Coveted corporations: Trader Joe’s

traderjoes.com

First store: Pasadena, Calif., in 1967

Company home: Monrovia, Calif.

Total stores: 354 in 25 states; five more announced for 2011

Closest store to Dallas: Des Peres, Mo., (Saint Louis area) 637 miles

What’s the big deal?: Customers love Trader Joe’s Hawaiian shirts and high customer service standards, but the grocer is most famous for stocking its shelves with gourmet food at reasonable prices. Its stores are relatively small — comparable to the size of its parent company, Aldi — and instead of selling 40 different peanut butters, Trader Joe’s might sell 10 varieties. The overall philosophy is that customers really don’t want that many choices, and the inherent message is that these four peanut butters are the best four on the market. This was pointed out in September Fortune magazine article, which also revealed that the company’s largest research and development expense is sending its buyers all over the globe finding the best products. Once identified, Trader Joe’s enters into a vendor contract that involves guaranteed sales at a high volume in return for the vendor remaining mum on the agreement. For example, if Trader Joe’s determined that Blue Bell was indeed the best ice cream in the country, it would arrange an agreement to buy the ice cream in bulk, add its own label to the cartons, and sell the ice cream at a discount in its stores. Trader Joe’s wins because customers love the stuff (if they don’t, it comes off the shelves), and Blue Bell wins because it receives a substantial guaranteed paycheck and can still sell its half gallons for $6 at Kroger — even though they sell at Trader Joe’s for only $3.

From the horse’s mouth: “Right now, Dallas is not in our two-year plan. We don’t give out specifics of what we look for in sites.” — Alison Mochizuki, Trader Joe’s spokeswoman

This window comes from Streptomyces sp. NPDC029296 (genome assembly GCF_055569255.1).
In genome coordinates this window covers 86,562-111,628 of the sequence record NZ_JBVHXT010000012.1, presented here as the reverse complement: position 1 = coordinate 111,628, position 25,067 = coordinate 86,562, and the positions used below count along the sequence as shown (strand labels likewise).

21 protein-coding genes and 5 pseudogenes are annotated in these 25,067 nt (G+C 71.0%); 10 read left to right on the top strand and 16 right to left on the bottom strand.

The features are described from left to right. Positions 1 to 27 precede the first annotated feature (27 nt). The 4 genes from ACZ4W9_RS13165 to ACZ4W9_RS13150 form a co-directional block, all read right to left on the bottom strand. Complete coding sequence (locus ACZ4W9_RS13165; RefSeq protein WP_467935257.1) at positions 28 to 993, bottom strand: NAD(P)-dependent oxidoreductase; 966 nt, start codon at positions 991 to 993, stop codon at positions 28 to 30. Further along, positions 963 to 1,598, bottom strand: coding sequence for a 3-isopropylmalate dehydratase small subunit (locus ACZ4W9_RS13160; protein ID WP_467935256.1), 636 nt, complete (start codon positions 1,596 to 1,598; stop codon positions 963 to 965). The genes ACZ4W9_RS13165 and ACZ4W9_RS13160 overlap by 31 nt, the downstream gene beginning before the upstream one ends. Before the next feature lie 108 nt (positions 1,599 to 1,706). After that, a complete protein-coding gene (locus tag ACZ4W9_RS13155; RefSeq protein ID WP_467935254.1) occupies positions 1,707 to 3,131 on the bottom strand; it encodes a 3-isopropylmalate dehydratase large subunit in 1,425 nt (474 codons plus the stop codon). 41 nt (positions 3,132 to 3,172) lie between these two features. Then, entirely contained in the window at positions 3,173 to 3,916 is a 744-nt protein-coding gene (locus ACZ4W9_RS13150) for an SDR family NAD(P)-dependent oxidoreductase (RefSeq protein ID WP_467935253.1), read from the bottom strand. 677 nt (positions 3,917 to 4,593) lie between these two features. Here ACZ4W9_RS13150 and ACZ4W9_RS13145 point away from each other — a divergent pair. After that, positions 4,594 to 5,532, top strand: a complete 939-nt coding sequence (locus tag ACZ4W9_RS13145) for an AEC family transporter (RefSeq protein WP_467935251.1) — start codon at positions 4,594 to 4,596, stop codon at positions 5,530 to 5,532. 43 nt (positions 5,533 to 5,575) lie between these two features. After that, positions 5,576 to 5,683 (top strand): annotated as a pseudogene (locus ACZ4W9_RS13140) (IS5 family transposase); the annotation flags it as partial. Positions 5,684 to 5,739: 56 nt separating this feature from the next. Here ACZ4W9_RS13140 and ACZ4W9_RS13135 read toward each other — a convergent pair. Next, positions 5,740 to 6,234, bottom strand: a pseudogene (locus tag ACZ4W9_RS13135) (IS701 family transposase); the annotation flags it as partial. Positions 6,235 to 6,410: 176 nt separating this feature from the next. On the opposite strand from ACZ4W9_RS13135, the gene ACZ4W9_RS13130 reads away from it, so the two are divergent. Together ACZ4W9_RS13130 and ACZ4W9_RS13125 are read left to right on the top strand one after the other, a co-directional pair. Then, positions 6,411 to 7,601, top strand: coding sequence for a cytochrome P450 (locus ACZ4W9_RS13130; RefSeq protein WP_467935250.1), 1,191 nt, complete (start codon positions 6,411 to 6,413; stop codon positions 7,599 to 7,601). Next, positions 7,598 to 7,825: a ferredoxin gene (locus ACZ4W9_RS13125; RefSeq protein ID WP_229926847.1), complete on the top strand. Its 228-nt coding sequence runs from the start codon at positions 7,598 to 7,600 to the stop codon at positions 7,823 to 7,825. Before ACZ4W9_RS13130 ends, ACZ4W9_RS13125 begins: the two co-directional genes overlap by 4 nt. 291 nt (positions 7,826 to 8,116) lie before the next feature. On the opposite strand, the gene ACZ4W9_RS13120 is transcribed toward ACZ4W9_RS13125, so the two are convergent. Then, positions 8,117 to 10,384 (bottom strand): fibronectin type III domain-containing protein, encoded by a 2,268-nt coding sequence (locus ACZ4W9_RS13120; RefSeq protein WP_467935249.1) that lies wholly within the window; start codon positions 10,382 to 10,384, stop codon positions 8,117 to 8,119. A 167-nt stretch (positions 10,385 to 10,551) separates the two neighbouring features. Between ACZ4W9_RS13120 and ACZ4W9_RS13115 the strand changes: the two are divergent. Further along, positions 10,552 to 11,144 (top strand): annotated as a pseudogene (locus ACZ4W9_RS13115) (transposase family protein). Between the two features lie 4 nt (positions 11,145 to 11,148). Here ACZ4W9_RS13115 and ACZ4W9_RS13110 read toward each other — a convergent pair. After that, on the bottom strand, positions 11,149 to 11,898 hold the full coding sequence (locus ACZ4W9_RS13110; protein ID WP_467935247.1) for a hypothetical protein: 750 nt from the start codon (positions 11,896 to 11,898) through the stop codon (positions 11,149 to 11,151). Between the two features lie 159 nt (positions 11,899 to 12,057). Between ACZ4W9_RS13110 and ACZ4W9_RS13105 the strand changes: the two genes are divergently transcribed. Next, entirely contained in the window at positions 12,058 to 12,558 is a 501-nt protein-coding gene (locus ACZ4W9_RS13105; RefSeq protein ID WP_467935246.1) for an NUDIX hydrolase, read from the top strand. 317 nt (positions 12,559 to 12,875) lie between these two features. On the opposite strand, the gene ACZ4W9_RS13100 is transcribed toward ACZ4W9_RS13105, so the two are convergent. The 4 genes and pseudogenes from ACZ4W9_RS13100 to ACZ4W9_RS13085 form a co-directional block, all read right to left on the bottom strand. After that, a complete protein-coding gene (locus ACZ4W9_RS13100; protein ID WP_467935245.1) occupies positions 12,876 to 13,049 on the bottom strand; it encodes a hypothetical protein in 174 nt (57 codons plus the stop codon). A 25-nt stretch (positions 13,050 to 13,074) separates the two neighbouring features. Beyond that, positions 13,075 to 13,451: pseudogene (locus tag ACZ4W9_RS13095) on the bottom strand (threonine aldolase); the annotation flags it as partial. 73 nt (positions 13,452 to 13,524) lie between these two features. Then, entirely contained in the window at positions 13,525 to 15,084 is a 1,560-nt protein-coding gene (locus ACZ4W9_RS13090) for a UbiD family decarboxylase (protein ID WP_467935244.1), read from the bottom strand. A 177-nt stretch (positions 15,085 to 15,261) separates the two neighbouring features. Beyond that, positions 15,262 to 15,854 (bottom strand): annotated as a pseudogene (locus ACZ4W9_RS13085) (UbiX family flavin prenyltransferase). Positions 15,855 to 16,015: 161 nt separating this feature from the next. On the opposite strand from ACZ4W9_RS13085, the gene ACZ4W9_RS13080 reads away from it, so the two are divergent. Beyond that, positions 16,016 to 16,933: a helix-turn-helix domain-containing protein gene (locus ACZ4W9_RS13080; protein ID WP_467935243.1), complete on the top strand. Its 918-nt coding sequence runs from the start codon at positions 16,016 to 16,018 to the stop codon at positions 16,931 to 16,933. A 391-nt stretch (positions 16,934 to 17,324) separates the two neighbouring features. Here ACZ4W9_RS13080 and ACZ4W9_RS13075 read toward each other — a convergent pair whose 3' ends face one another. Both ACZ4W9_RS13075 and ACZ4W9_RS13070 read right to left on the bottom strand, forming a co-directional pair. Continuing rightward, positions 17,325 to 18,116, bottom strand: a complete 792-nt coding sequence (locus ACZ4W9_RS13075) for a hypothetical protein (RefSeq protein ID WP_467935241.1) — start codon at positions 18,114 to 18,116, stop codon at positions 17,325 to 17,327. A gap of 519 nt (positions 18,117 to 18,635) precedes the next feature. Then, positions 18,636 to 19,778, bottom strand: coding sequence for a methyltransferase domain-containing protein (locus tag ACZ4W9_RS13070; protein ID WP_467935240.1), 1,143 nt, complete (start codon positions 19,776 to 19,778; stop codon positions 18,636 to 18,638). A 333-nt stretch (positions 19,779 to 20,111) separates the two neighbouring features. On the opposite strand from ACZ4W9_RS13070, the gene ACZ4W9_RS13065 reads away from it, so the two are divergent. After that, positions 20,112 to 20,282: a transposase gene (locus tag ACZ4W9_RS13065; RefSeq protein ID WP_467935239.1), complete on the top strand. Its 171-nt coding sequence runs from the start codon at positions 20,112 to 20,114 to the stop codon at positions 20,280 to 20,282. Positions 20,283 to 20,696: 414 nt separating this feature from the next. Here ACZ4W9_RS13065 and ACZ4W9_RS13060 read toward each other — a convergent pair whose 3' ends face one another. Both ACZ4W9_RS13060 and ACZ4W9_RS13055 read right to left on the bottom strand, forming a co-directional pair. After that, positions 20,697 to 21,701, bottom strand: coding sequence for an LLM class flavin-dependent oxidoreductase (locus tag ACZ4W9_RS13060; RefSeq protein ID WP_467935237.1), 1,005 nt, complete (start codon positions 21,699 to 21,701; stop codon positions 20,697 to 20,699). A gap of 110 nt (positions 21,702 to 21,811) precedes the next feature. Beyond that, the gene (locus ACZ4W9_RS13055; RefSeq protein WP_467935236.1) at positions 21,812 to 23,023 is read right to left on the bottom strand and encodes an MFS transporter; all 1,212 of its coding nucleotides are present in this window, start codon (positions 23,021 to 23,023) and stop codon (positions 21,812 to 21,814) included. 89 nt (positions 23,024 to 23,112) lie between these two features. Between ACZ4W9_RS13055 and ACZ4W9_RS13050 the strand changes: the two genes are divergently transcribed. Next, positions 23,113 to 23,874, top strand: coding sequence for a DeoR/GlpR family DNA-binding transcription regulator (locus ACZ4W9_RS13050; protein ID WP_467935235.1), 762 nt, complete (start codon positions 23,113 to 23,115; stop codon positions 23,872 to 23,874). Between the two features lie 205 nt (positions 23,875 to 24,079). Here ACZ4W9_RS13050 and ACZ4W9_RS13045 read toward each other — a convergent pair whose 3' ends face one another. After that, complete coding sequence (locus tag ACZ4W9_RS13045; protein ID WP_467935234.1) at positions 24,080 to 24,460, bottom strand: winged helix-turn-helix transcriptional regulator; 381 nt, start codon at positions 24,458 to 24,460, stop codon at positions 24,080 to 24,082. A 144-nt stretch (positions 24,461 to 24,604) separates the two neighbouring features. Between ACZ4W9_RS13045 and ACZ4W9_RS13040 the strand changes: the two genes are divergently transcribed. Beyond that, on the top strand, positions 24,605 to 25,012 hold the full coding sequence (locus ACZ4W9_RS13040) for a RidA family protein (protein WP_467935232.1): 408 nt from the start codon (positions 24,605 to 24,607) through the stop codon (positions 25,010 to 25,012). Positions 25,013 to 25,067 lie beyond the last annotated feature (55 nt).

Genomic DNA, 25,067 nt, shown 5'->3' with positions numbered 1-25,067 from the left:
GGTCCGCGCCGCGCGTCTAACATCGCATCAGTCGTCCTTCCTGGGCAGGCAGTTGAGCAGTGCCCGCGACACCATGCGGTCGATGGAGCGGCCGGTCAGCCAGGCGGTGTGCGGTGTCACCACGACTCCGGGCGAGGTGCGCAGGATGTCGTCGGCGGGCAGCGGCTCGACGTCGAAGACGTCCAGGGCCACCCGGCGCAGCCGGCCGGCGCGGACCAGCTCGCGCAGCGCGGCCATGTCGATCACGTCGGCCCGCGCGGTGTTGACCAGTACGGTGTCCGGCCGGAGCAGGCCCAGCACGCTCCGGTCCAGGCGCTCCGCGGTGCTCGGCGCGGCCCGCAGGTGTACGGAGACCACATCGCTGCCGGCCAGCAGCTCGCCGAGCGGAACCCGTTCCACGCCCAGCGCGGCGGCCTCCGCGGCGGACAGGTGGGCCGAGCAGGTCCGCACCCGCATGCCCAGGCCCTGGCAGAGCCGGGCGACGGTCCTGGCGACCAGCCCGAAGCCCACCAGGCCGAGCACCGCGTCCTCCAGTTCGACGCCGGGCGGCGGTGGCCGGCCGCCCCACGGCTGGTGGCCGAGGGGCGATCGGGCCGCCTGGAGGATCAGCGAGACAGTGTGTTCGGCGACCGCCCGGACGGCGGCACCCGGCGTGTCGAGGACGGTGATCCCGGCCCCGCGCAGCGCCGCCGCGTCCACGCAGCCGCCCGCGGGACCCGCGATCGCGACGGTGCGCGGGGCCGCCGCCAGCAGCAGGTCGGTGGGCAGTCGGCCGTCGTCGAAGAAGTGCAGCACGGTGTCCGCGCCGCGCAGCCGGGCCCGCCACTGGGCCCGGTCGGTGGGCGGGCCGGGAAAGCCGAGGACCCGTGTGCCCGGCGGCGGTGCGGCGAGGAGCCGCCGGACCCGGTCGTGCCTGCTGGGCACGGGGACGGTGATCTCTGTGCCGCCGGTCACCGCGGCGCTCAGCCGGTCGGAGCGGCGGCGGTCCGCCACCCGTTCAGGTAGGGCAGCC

Expert opinion: “There’s a reason why they’re not here right now, and there’s a reason you don’t see grocery store expansion as a whole like it was. Everyone is trying to retool and refigure.” —Kent Arnold

“It’s really a Sprouts on steroids. They’re active on the West Coast and kind of skipped over Texas when they made a move to do expansion on the East Coast. We hear rumblings and rumors all the time, but as of now it’s really just that — rumor.” —David Shelton

“They’ll get here. It’s just about when they get here. One of the things that might have slowed them down is that wine is a heavy component of their store, and the wet-dry issue is always confusing to retailers who aren’t from Dallas. The biggest thing [keeping them away] is other major markets they’ve been trying to break into that they’ve prioritized. … The more sophisticated office worker demographic is their primary demographic, and we’re a services-based economy, [so] Dallas is their core customer. They keep on saying it’s about three years out. … We would probably see one in Oak Lawn or Uptown. They would try to find a way to get into Park Cities/Preston Hollow, do something to service Greenville and Lovers area, something that hits East Dallas, White Rock and M Streets, also Far North Dallas north of LBJ, and Plano.” —Mike Geisler

“Gosh, if Trader Joe’s was here, they’d just knock ’em dead. It’s a huge investment because they’re not going to do one store [due to] logistics and operations, a lot of issues that are heavy duty. They also have to worry about their competition. Dallas has some pretty good grocery operators.” —Robert Young


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